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Spring 2016 27

Howard Pardee found the website of Dutch automotive artist Henk Holsheimer and among the charcoal illustrations

were the ‘67 GT500 [


], one of 150. The size is about 16˝ x 20˝ and the price is

219.90 ($242.37 US); they are signed

and numbered. His illustrations were also used in an issue of the British magazine,

Classic & Sports Car

[center], and

another illustration of a ‘67 Shelby [right].

Even though there’s not much in the

Genuine Hotrod Hardware catalog

that we’re interested in purchasing,

we nevertheless spend a little time

thumbing through it when it arrives

because we can occasionally spot a

trend. Previously, items representing

hot rods were joined by Mustang and

Shelby related gear, Corvette and ‘55-

‘56-’57 Chevy stuff, the sporadic Cobra items and more re-

cently Camaros, Firebirds, Chevelles, Dodge Chargers and

Road Runners. We note that the latest catalog has three

items relating to the 1975 Mustang II Cobra II. Are these cars finally attaining the notice of collectors and hobbyists?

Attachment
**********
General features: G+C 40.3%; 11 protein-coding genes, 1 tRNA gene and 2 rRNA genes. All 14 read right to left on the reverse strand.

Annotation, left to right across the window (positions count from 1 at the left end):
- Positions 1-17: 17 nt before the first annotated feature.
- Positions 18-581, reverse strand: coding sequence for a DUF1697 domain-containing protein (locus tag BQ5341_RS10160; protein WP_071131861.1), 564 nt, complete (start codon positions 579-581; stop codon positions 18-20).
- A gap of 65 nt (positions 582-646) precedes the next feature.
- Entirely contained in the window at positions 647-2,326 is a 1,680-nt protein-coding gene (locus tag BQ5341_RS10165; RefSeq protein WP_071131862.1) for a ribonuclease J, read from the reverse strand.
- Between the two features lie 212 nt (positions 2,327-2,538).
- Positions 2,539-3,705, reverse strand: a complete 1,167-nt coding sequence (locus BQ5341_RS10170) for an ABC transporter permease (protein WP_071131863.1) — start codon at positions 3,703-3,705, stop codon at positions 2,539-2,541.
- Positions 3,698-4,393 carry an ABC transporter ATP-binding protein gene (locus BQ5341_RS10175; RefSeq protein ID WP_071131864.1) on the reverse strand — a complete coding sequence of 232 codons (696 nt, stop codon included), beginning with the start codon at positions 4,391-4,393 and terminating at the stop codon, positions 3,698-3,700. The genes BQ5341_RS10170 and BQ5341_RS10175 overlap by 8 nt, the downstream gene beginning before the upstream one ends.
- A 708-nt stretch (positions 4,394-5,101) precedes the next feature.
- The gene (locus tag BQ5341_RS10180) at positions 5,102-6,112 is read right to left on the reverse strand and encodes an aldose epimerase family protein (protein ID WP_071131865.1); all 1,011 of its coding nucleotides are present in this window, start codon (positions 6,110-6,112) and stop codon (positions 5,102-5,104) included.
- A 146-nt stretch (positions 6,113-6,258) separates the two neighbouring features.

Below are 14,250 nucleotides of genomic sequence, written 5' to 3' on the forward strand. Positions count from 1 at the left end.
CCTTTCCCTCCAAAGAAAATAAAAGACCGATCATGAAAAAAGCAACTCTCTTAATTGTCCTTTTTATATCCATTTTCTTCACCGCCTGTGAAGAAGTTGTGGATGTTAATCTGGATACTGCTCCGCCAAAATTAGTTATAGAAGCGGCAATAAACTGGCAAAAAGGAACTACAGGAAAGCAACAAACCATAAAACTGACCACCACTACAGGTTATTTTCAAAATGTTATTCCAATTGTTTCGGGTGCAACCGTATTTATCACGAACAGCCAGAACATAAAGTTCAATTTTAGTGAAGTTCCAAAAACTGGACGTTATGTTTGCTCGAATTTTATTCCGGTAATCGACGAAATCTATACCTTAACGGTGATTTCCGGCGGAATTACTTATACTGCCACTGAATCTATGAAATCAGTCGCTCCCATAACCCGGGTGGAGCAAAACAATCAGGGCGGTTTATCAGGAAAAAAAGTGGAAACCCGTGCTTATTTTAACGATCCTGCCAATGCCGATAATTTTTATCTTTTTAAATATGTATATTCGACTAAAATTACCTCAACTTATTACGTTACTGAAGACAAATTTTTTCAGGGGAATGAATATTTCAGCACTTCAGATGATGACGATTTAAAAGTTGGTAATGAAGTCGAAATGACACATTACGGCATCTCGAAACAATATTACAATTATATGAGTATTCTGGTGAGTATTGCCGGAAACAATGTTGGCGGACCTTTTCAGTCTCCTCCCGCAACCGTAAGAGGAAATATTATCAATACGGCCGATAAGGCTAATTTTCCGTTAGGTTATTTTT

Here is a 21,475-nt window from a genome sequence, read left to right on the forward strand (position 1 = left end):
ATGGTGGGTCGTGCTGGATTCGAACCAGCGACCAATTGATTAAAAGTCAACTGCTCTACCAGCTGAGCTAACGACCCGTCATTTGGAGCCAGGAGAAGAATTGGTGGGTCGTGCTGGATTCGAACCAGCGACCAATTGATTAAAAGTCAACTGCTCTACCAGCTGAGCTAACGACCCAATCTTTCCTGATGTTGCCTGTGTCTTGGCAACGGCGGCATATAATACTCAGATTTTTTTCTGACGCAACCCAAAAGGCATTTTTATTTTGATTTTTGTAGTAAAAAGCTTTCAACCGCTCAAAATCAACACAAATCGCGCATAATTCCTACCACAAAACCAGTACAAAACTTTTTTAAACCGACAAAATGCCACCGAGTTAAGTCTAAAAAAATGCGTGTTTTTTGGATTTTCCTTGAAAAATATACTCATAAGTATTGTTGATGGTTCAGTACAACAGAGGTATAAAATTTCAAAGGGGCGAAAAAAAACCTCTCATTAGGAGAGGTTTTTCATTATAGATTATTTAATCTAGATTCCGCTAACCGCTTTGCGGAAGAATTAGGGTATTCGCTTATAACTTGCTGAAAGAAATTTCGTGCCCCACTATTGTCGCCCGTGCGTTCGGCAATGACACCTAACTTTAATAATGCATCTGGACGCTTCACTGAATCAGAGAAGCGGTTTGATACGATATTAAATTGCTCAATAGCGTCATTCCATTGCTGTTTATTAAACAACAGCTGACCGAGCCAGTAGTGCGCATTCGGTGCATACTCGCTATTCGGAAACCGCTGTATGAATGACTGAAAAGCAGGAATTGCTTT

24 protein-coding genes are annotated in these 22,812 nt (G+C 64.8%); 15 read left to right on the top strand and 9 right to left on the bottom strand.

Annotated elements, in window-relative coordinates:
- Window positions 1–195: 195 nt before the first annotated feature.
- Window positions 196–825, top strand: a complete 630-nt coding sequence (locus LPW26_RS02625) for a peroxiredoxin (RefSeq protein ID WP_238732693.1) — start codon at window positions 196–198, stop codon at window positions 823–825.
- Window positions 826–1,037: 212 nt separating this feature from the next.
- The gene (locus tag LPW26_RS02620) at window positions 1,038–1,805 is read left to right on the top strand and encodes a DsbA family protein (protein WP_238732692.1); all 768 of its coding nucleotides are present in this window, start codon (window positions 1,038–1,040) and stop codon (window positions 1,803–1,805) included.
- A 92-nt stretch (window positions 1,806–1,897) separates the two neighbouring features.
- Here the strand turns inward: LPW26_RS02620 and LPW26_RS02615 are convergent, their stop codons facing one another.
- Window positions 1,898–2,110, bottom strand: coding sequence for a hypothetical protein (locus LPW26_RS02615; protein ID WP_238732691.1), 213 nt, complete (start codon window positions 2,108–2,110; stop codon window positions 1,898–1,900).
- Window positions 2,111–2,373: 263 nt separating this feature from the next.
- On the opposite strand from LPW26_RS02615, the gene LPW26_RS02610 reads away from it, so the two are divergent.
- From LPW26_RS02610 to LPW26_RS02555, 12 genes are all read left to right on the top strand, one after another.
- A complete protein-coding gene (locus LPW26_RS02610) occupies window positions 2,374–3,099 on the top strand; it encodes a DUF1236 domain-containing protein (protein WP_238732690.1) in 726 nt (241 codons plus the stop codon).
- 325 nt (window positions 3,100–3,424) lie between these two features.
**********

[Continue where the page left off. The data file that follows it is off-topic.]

Or is this a matter of a mail order business just trying to add to their line of products? Keep in mind that in the 1970s,

automobile performance took a heavy hit when the federal government ratcheted up strict emissions mandates. The

U.S. manufacturers were sucker-punched and the only way they were able to comply was by choking their engines and

using numerically lower rear end ratios. Naturally performance suffered and they tried to offset this by employing eye

candy: mag wheels, badges, fake scoops and tape stripes. Historically Shelby and early Mustang owners and enthusiasts

scoffed at cars like the Mustang II Cobra II. After a decade-long diet of high performance red meat, who wouldn’t? Sud-

denly all they could get was tofu and arugula. What may be happening is that as younger enthusiasts enter the hobby

they might not be old enough to have been around in the mid-1970s when the performance tide went out. A Cobra II

was driven by Farrah Fawcett in the “Charley’s Angels” television series and an option to the 1/18-scale ‘78 Cobra II

was a figurine of her that can be perched on the hood. We can’t recall ever seeing a model with a Peter Brock figurine.